Tag Archives: Mathematics

How Did the Present-day Numerals Derive Their Form?


Myself 

 

 

BT.V. Antony Raj

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Numbers (Source: express.co.uk)

Numbers (Source: express.co.uk)

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A number in mathematics is an object used to count and measure. 1, 2, 3, and so forth are examples of natural numbers. In common usage, the term number may refer to a symbol, a word, or a mathematical abstraction.

The English names for the cardinal numbers were derived ultimately from Proto-Indo-European (PIE) language, the supposed proto-language that existed anywhere between 4000 and 8000 years ago. PIE was the first proposed proto-language to be widely accepted by linguists. With time, the pronunciation shifted and changed.

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Numeral Modern English Old English Proto-Germanic Proto-Indo-Germanic
1 one an ainaz oi-no
(originally meaning one, unique)originally meaning one, unique)
2 two twa twai duwo
3 three þ reoreoreoreo
(þ  here is the orthography for “th” as in “thing”)
thrijiz tris-
4 four feower petwor Kwetwer
5 five fif fimfe Penkwe-
6 six siex sekhs seks
7 seven seofon Sebum septm
8 eight eahta or æhta akhto Okto(u)-
9 nine nigen (the /g/ here is pronounced lije the y in “young”. Petwor- newn
10 ten ten tekhan dekm

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A numeral is a notational symbol that represents a number. We use the Hindu-Arabic numerals 0 to 9 every day. But how did these Hindu-Arabic numerals derive their form? It is a puzzle to me.

Some folk etymologies have argued that the original forms of these symbols indicated their value through the number of angles they contained, but no evidence exists of any such origin.

Recently I came across a statement that elaborated on the folk etymologies. It said:

“Numbers were named after the number of angles they represented, and each angle represented a quantity. For example, the number one has one angle, number two has two angles and so on. They have to be written with straight lines (not curved).”

I found the following image on Facebook.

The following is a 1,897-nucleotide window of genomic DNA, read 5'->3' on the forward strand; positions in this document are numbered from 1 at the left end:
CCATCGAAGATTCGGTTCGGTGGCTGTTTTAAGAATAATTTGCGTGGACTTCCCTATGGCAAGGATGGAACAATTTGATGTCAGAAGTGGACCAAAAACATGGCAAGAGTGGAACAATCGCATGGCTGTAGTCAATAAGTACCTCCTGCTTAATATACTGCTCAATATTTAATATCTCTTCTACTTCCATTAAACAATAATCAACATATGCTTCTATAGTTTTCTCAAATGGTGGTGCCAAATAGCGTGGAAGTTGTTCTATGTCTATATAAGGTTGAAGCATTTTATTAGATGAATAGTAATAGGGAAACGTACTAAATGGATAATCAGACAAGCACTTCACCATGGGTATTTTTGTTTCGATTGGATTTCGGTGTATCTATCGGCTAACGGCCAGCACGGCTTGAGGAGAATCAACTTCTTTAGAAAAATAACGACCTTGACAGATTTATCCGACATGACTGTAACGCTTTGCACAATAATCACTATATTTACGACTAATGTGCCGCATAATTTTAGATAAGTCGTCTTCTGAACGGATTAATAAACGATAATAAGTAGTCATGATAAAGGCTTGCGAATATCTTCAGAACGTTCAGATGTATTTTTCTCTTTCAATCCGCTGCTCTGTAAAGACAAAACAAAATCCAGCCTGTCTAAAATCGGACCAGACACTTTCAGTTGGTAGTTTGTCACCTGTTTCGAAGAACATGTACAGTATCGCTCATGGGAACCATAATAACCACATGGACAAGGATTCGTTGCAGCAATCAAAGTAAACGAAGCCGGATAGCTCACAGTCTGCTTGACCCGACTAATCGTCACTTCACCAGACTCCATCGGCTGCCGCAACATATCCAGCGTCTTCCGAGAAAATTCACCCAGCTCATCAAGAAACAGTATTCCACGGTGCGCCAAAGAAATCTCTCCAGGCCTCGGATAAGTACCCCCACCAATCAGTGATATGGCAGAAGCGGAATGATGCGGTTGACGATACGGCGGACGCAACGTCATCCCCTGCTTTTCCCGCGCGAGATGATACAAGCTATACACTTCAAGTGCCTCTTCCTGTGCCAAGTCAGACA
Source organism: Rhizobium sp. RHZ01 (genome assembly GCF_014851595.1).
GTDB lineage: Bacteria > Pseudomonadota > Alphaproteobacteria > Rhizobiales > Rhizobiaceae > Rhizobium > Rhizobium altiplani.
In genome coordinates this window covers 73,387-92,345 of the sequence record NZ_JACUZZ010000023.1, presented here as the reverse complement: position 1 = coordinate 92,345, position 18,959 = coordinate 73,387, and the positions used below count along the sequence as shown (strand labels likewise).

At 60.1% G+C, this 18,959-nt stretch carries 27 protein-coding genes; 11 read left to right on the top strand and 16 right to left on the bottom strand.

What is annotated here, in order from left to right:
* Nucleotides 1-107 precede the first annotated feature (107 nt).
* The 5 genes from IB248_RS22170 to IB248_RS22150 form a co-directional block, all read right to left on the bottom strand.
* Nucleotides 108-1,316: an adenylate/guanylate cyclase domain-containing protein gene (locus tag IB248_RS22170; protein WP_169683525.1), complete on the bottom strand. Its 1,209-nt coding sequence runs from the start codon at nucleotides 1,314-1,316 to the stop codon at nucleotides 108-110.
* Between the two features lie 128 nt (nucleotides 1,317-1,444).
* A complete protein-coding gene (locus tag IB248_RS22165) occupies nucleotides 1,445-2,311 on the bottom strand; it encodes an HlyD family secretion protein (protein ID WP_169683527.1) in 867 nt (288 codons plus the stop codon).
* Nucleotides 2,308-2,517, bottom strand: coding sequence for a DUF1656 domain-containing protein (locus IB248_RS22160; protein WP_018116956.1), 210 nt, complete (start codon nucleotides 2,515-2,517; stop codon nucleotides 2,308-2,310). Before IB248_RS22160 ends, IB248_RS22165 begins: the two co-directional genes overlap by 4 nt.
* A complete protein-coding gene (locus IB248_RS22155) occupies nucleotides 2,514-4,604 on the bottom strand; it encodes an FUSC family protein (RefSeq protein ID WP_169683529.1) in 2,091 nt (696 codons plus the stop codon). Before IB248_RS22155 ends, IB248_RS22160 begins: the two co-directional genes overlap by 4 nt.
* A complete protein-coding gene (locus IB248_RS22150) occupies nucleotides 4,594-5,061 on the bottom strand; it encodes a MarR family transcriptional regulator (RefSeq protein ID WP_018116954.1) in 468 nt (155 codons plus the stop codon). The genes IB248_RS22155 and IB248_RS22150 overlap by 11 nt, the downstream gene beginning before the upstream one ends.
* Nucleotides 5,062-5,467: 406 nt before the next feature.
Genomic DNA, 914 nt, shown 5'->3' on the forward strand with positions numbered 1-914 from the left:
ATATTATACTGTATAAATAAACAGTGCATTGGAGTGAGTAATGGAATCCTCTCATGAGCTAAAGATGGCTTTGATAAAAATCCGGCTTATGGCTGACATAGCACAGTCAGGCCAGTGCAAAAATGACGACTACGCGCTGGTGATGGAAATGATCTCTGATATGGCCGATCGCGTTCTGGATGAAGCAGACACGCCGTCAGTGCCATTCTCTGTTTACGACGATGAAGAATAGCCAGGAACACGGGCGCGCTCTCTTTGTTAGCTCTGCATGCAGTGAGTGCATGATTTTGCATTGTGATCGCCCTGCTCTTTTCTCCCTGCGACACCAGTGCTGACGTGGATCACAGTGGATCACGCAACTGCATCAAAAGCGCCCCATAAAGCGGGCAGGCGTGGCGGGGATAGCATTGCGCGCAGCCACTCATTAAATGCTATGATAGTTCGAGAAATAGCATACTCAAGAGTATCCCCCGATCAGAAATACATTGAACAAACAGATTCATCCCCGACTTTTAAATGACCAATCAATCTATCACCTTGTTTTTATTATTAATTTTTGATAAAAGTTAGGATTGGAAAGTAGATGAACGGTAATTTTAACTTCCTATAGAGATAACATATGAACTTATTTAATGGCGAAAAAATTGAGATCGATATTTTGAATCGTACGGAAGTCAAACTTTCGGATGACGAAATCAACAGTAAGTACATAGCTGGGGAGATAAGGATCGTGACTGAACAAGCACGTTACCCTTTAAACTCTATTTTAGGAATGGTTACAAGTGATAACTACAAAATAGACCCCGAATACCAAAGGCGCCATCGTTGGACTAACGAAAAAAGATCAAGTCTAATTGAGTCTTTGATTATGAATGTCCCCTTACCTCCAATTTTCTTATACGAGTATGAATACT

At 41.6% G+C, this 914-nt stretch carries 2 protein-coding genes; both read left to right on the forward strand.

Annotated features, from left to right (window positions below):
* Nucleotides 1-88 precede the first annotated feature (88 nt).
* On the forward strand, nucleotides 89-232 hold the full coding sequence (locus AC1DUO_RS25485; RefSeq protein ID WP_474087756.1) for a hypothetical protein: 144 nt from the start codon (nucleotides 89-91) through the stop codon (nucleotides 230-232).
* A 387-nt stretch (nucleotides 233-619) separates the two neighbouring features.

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Numerals and angles
Numerals and angles

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Many have copied and propagated this image – the concept of angles associated with numbers. One can find them on Facebook and on many websites, explaining that this is how the numerals obtained their values.

But this claim seems to be spurious like many other urban legends. For example, 0 (zero) would have four angles if it is written with straight lines like the other numerals. So, here lies the fallacy.

So, I am still in a quandary.

Are there any authentic, rational explanation for how the present form of the Hindu-Arabic numerals we use today was derived?

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Rapidity of Exponential Growth


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Myself By T.V. Antony Raj

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A few days ago, during a discussion, a friend of mine told us that the damage caused by a nuclear catastrophe would be exponential. What does the term ‘exponential’ mean? How could we show the rapidity of exponential growth?  Usual growth is just a few percentage points but here is a demonstration of how rapidly exponential growth would be.

For this experiment, take a sheet of ordinary  letter size paper (A4). A sheet of paper weighing 80 gm/sq.m is about 0.1 mm thick.

Fold this paper into half. Fold it a second time, and a third time. The paper will now be  as thick as our finger nail.

At the 7th fold it will be as thick as a notebook and it would be barely possible to fold further.

If we were to fold the paper 10 times, it would be as thick as the width of our hand.

Unfortunately, it would not be possible to fold more than 12 times.

Hypothetically, if it was possible to fold further …

At seventeen folds it would be taller than an average house.

Three more folds and that sheet of paper is a quarter height of the Sears Tower (a skyscraper renamed as Willis Tower in 2009 is 1,729 feet from Franklin Street Entrance,  in Chicago, Illinois).

Ten more folds will make it cross the outer atmosphere.

Add another twenty folds to reach the sun.

At the sixtieth fold it would have the diameter of our solar system.

At 100 folds it would have reached the radius of our universe.

Whew…

If you do not have a good scientific calculator, then here is a table that shows the rapidity of growth on an exponential scale. In this table that I have used the caret symbol to represent the exponentiation operator. This table

n In kilometres
(0.1*10^-6 * 2^n)
Comment

0

0.1 * 10^-6

1

0.2 * 10^-6

2

0.4 * 10^-6

3

0.8 * 10^-6 Thickness of finger nail.

4

1.6 * 10^-6

5

3.2 * 10^-6

6

6.4 * 10^-6

7

12.8 * 10^-6 Thickness of a notebook.

8

25.6 * 10^-6

9

51.2 * 10^-6

10

0.1 * 10^-3 Width of a hand including the thumb.

11

0.2 * 10^-3

12

0.4 * 10^-3 Height of a stool – 0.4 m.

13

0.8 * 10^-3

14

1.6 * 10^-3 An average person’s height – 1.6 m.

15

3.3 * 10^-3

16

6.6 * 10^-3

17

13.1 * 10^-3 Height of a two story house – 13 m.

18

26.2 * 10^-3

19

52.4 * 10^-3

20

104.9 * 10^-3 Quarter height of the Sears Tower.

…. ….

25

3.4 * 10^0 Taller than the Matterhorn.

30

107.4 * 10^0 Reach the outer limits of the atmosphere.

35

3.4 * 10^3

40